In my favorite Cher song, the famed diva speculates about what she would do if she could turn back time. She would take back those words that had hurt you, and you’d stay, obviously.
Yet as appealing as Cher makes the past sound, our social networks focus mostly on the present time. We get real-time or recent news updates from friends and media outlets on Facebook and Twitter, and we like photos of our friends’ oven-fresh, homemade lasagna on Instagram.
But if you could turn back time in your digital life, would you?
For the past several weeks, I’ve been intently focused on the past, with help from two free services: Timehop and Facebook’s On This Day. They both work in a similar way, going back in time to dredge up digital photos, status updates, anniversaries, videos, text messages, location check-ins and other data from the same date last year. Or the year before that. Or five years ago. Or whatever year the event occurred.
The content you see in Timehop and On This Day is only visible to you, but if you like the memory enough, you can re-share it to other people in a few quick steps.
On This Day, which launched this past spring, only works on Facebook. It can be turned on via this link; click Notifications in the top right to turn these on. Reminders to look at your On This Day content appear in your Facebook notifications (i.e., “You have memories with Joe Schmo to look back on today”); these memories will also occasionally appear in your Facebook News Feed.
Facebook does a bit more curating than Timehop, which some people may prefer. If you’ve blocked or unfriended someone, content from that person won’t show up in On This Day. Likewise, if you’ve used Facebook to say you ended a relationship with someone, you won’t see tagged content with that person in your News Feed; the same is true for someone whose account has been memorialized after their death (here’s how to do that, if you’re curious).
Timehop, on the other hand, works as a standalone app on Android or iOS, and as a photo-retrieving tool that installs and works in the background on your computer. Its app has a cute dinosaur avatar named Abe who appears every so often with funny quips and news-related anniversaries.
The app, which has been around since 2011, surfaces memories from all sorts of sources, including your phone (photos and videos), Facebook, Twitter, Instagram, Foursquare, Dropbox photos and desktop photos (it works on Windows or Mac).
Timehop reminds you to look at its reminiscences on your phone via a daily push notification, and shows you all of your content, unfiltered.
I’ll admit it: I’ve turned into a total sap looking back in time, remembering my pre-marriage, pre-baby days and realizing how much more I used to go out. (Once upon a time, I was a lot of fun — I swear!)
I reminisced over past status updates about nights out at the bar with friends, photos of meals at memorable restaurants and even Web links I shared for work events, like Mark Cuban’s appearance at our D Conference on May 27, 2009.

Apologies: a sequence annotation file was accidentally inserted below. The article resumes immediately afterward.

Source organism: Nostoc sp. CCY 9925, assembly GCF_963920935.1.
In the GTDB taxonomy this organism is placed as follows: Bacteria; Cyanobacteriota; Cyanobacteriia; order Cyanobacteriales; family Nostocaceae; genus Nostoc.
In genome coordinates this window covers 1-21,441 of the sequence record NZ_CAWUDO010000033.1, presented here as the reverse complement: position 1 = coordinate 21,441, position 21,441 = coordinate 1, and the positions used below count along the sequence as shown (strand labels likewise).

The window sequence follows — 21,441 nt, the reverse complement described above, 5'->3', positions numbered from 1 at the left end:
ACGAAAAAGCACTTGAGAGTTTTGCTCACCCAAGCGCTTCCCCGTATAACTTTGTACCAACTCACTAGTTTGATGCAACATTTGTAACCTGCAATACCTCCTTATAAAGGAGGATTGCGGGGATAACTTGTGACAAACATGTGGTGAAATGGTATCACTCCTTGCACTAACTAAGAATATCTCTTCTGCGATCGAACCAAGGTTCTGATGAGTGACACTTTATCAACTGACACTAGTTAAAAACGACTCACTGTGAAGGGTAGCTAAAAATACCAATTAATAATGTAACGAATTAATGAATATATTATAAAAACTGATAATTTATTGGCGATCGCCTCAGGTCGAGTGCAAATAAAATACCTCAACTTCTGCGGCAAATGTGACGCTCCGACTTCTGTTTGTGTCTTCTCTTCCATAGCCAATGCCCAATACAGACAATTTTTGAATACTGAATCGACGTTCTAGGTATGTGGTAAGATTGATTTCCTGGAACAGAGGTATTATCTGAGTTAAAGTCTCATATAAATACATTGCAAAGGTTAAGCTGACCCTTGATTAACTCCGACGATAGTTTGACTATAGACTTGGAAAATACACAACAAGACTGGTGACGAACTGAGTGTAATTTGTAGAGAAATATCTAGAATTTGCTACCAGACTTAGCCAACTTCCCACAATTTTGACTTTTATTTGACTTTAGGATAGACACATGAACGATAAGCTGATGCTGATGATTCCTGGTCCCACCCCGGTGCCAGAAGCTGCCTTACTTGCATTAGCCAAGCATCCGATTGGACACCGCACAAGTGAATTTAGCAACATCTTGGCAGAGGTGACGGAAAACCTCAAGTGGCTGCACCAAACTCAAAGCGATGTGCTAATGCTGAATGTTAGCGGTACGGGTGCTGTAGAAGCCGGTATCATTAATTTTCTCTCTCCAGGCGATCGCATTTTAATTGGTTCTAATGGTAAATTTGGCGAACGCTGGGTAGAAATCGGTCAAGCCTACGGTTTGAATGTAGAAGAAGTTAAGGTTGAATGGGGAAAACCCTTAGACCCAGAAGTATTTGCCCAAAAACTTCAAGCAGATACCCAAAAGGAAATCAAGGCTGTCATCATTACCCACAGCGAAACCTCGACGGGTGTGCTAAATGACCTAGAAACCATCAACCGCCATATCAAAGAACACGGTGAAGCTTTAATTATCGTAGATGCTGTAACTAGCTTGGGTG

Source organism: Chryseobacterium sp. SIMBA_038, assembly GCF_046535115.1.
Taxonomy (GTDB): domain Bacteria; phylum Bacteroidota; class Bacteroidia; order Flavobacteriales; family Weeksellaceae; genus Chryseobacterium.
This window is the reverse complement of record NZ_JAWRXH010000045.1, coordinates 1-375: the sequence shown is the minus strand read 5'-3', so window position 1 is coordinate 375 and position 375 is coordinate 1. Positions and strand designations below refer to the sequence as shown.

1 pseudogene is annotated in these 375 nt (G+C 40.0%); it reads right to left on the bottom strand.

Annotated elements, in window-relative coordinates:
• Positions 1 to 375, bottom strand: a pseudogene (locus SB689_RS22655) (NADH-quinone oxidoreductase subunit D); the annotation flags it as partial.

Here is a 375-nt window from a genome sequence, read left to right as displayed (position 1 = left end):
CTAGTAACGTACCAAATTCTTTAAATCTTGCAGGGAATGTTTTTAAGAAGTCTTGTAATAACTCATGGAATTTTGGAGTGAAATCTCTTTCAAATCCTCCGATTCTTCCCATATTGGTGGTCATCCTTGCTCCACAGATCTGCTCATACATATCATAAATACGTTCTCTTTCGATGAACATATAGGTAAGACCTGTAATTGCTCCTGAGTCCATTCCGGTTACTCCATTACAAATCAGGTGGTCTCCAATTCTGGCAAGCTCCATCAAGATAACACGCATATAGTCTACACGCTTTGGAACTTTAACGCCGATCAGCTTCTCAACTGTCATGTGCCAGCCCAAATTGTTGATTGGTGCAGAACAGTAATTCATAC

But the catch with both Timehop and On This Day is that you can only look back at today’s date, however many years ago. On a few different occasions, I was too busy to look through my past memories on a certain day. After that day ended, I could no longer look back a day, because Timehop and On This Day had moved on to the next day.
Another potential problem with both of these services is that not everyone wants to reminisce about the past. While many social network status updates tend to err on the positive (even if people are just bragging rather than being honest), life happens. Relationships end, people die, loved ones get sick and employment statuses change. And let’s not forget about the moments you wish weren’t documented on Facebook, including nights of debauchery and really bad fashion choices.
Looking back could hurt.
Of course, you can always edit, delete or un-tag yourself from old Facebook posts. Or you could opt not to use these apps at all.
After using both Timehop and On This Day, I found that I really appreciated Timehop’s ability to pull up photos and videos from my phone. My husband and I were moved to tears watching a video of our then-10-month-old son giggling and rolling around on the floor. My sister said she laughed when I sent her a photo of how exhausted she looked two years ago, holding her newborn son — now a toddler.
Though I use various services, including Apple’s Shared Albums, to digitally memorialize photos and videos, the majority of the photos and videos I capture are stuck on my phone and forgotten. Even though I had a bunch of duplicate photos (the result of trying to capture an always-moving baby in still photos), I was grateful for Timehop’s ability to automatically walk me down memory lane each day.
It’s worth noting that On This Day shows you more than just your own shared photos and status updates. It pulls up anniversaries of things like when you started a job (if you’ve told Facebook this information) and when you became friends with someone. It shows you content you were tagged in, which could help you have more to look back on if your friends are more active on Facebook. It also shows check-ins, events you attended, groups you joined and birthdays.
And, naturally, Facebook’s relatively new On This Day feature works best if you have a rich history with Facebook. If you aren’t a heavy Facebook user and never were, chances are that its updates will be pretty meaningless.
After using Timehop and On This Day a lot and realizing that they were acting as my lazy person’s diary, documenting life events in a way that let me look back — albeit only one day at a time — I started updating my social networks a little more often. The tech landscape puts a lot of emphasis on looking ahead toward the future, but Timehop and On This Day prove the value of looking back, too.
This article originally appeared on Recode.net.